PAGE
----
“It seems odd to be prioritising this now when so many who work in museum and heritage are focusing on recovery and welcoming our communities safely back into our venues,” Ms Heal said.
However, many political commentators argue that the apparently odd timing and prioritising of what to many is a niche issue, is perhaps the point.
From the Government’s point of view it is better to have the Conservative party’s voting “base” talking about Woke academics “doing Britain down”, than about the worst Covid-19 driven recession in the developed world, the unlawful procurement of PPE for health workers from alleged cronies and over one hundred and twenty one thousand fellow citizens dead.
There are also concerns that the bodies invited to attend the meeting are particularly dependent on not just Government funding, but on Government goodwill to even continue in their current form at all.
The Standard’s Londoners Diary reported a source in Historic England who alleged that,
“many Historic England employees feel they are very much under pressure from government to toe a line on issues like planning”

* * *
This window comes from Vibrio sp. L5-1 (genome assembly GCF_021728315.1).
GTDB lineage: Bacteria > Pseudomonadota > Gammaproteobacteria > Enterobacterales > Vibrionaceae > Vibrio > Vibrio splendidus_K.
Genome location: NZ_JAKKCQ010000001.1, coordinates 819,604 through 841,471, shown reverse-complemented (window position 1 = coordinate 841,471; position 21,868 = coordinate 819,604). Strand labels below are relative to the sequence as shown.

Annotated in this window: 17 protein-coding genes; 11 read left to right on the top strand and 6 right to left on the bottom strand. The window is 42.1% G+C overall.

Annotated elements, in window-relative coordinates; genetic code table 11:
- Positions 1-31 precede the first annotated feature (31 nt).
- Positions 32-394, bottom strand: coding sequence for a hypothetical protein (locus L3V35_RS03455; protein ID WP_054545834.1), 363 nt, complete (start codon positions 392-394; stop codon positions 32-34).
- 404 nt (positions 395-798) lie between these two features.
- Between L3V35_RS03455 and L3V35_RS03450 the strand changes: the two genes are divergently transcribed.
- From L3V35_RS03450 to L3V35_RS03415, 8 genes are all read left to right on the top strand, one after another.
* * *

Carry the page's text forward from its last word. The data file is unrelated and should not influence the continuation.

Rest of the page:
Here it is important to state that the DCMS point out,
“we have provided £138m via Culture Recovery Fund and £95m via Heritage Stimulus Fund and the Heritage Action Zones to the heritage sector”.
With archaeology already facing a 50% cut in higher level funding in Universities as the Government pivots support to STEM courses, and the possible downgrading of archaeology and environmental requirements under the Government’s proposed redrawing of planning rules, it is this level of lifesaving financial support which makes the heritage sector particularly vulnerable going into today’s meeting.
Also at the back of the minds of senior managers and trustees of museums and heritage bodies will be Mr Dowden’s pointed comments after the toppling of the statue of Edward Colston in Bristol.
In a letter written to national museums and the so called arms length bodies such as the Arts Council, in September 2020 Mr Dowden wrote he,
“…would expect arm’s length bodies’ approach to issues of contested heritage to be consistent with the government’s position”.
This position is to retain and explain contested heritage like statues, not to remove them. A position which was reinforced by communities secretary Robert Jenrick who in January promised to change the law to protect such statues from what he termed “baying mobs“. A move which was derided as pointless and unnecessary by leading legal commentator David Alan Green.